The Chicago-Prashnottar: 80-84 Questions & Answers

Published: 29.07.2011
Updated: 02.07.2015

80. Question:

What power does the soul of human being possess to get a high position?


The high positions are two, one secular and the other spiritual. The secular position are such as of Indra, Chakravarti, Vasudeva, Baldeva, Mandlik Raja etc. The doing of the aforesaid 35 things enable one to attain this position.

The powers in soul to attain the spiritual position viz. that of God, are the ways in which a recluse should lead his life.

81. Question:

What are such acts of Dharma as are beyond controversy?


No believer doubts in the goodness of such things as showing mercy towards living beings, truth speaking, non-stealing, abstinence from adultery, forgiving, charitable temper, kind heartedness, contentment, doing good to other etc.

82. Question:

Is it essential to study the sacred books of different religions?


The reason why it is necessary to study the sacred books of different religions is that one v&ho does so impartially and without any prejudice would find out the real truth.

83. Question:

What are the rules and conditions governing such a study?


Before you study a sacred book, you must see that its author is free from 18 faults, that there are no contradictions in his statements, that whatever he says is not contrary to what is visible in the world by direct proof and that it stands the three tests.

You must believe in all the contents of the book which like gold stands these tests. The tests are these. 1st rub the gold over Kasauti (test - stone), 2nd by examining it by boring it and 3rd by making it red hot in fire. The price of gold which stands these three tests is fit to be accepted. Similarly the sacred book which prohibits the doing of all sinful acts and dictates the ways of acting upon what is contrary to sinful acts i. e. a book which for the purpose of liberation prohibits the doing of sinful acts and dictates the way of acting upon what is contrary to them is called by Tirthankar Bhagwan a Kask Shudha Shastra. Thus a book which for the purpose of mukti dictates observance of meditation, study, mercy, truth shil (chastity, morality, good conduct), contentment etc., all combined and prohibits doing injury to living being, speaking false hood, committing theft, keeping wife, having possessions, anger, arrogance, Māyā (illusion), avarice, etc., is a Kash shudha Shāstra. The Shāstra which deals with arth (wealth), kām (passion) combined, and is full of stories and shows the ways to mohshha in a secondary way is not kash shudha shāstra. The shāstra which deals with all the constructive and destructive methods of worship and conduct is called a chheda shudha shāstra. A saint should take care of the living beings even when he answers the calls of nature. It is most proper to take care of living beings in doing every dhārmic act.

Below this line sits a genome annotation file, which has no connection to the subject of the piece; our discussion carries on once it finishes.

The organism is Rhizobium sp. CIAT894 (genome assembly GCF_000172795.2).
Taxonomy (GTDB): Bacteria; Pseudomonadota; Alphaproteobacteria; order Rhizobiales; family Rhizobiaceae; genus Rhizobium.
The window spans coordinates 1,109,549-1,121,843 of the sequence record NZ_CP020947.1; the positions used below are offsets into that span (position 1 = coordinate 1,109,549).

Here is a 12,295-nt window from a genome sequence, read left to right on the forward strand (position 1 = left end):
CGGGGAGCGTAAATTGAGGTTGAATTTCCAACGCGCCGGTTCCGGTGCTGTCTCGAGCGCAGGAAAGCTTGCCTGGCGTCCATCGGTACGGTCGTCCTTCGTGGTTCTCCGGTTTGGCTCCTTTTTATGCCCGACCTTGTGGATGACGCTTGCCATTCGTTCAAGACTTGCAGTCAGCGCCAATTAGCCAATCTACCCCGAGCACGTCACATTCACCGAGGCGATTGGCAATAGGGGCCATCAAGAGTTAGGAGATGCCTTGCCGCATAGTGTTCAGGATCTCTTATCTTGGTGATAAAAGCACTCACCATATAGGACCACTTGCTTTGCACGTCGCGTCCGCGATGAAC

The shāstra which prohibits the doing) f an act for one purpose and dictates it’s doing for another purpose cannot be called chhed (shudhi-shāstra). For instance the Vedas which when dealing with the question of liberation prohibits injury to living beings and when dealing with the question of worldly possession sanction such an injury. The shāstra which is tested by the fire of the real qualities of things as described and tested from all the points of views and is found to be free from the blfick spots of superstition is called a tap shuddhi shāstra. The shāstra which describes the attributes of things from a single point of view, is not called tāp shuddhi shāstra. The aforesaid tests relate to the shāstras. It is also a necessary condition that the author of the true shāstra must be faultless and omniscient.

84. Question:

What traditions are there on the subject and what is their present form?


Shuk alias Parivrājak, son of Vyāsaji, ascertained the real truth from muni Thāvachchaputra, disciple of Lord Arisht-nemi and accepted the true dharmā. It is so described in Sri Gnātā Sutra. The Niravalika Sutra says that Somal Brahman learned 14 sciences (4 Vedas, 6 āngas, dharma mimānsā, Tarka or Māyā, and the Purāna) and after enquiries accepted the householder's duties grahasth dharma. The Bhagavati Sūtra says that Somal Brahman learned 14 sciences and after enquiring about the elements accepted the Jaina religion. Shayyambhava Bhat, the author of the Dasha-Vaikālika Sūtra gave up Mimānsak religion and became the disciple of Muni Prabhava Swami. The following 11 Brahmans (1) Indra Bhuti, (2) Agni Bhati, (3) Vayu Bhuti, (4) Wyakt Swami, (5) Sudharmā, (6) Mandit Putra, (7) Maurya Putra, (8) Akampita, (9)Achal Bhrātā, (10) Metarya and (11) Prabhās along with the 4400 disciples - all learned in 14 sciences - ascertaining the truths, took Diksha (initiation) from the venerable Lord Mahāvira the 24th Tirthankara and became his disciples.


The Chicago-Prashnottar

Translator & Publisher:
Atmanand Jain Pustak Pracharak Mandal, Roshan Mohalla, Agra.

Edition: 1918 (1st Edition - 500 books)

Edited Online Edition: HereNow4U

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Some texts contain  footnotes  and  glossary  entries. To distinguish between them, the links have different colors.
  1. Akampita
  2. Anger
  3. Brahman
  4. Chakravarti
  5. Dharma
  6. Diksha
  7. Indra
  8. JAINA
  9. Jaina
  10. Meditation
  11. Metarya
  12. Mukti
  13. Muni
  14. Omniscient
  15. Shastra
  16. Soul
  17. Sutra
  18. Swami
  19. Sūtra
  20. Tap
  21. Tarka
  22. Tirthankar
  23. Tirthankara
  24. Vedas
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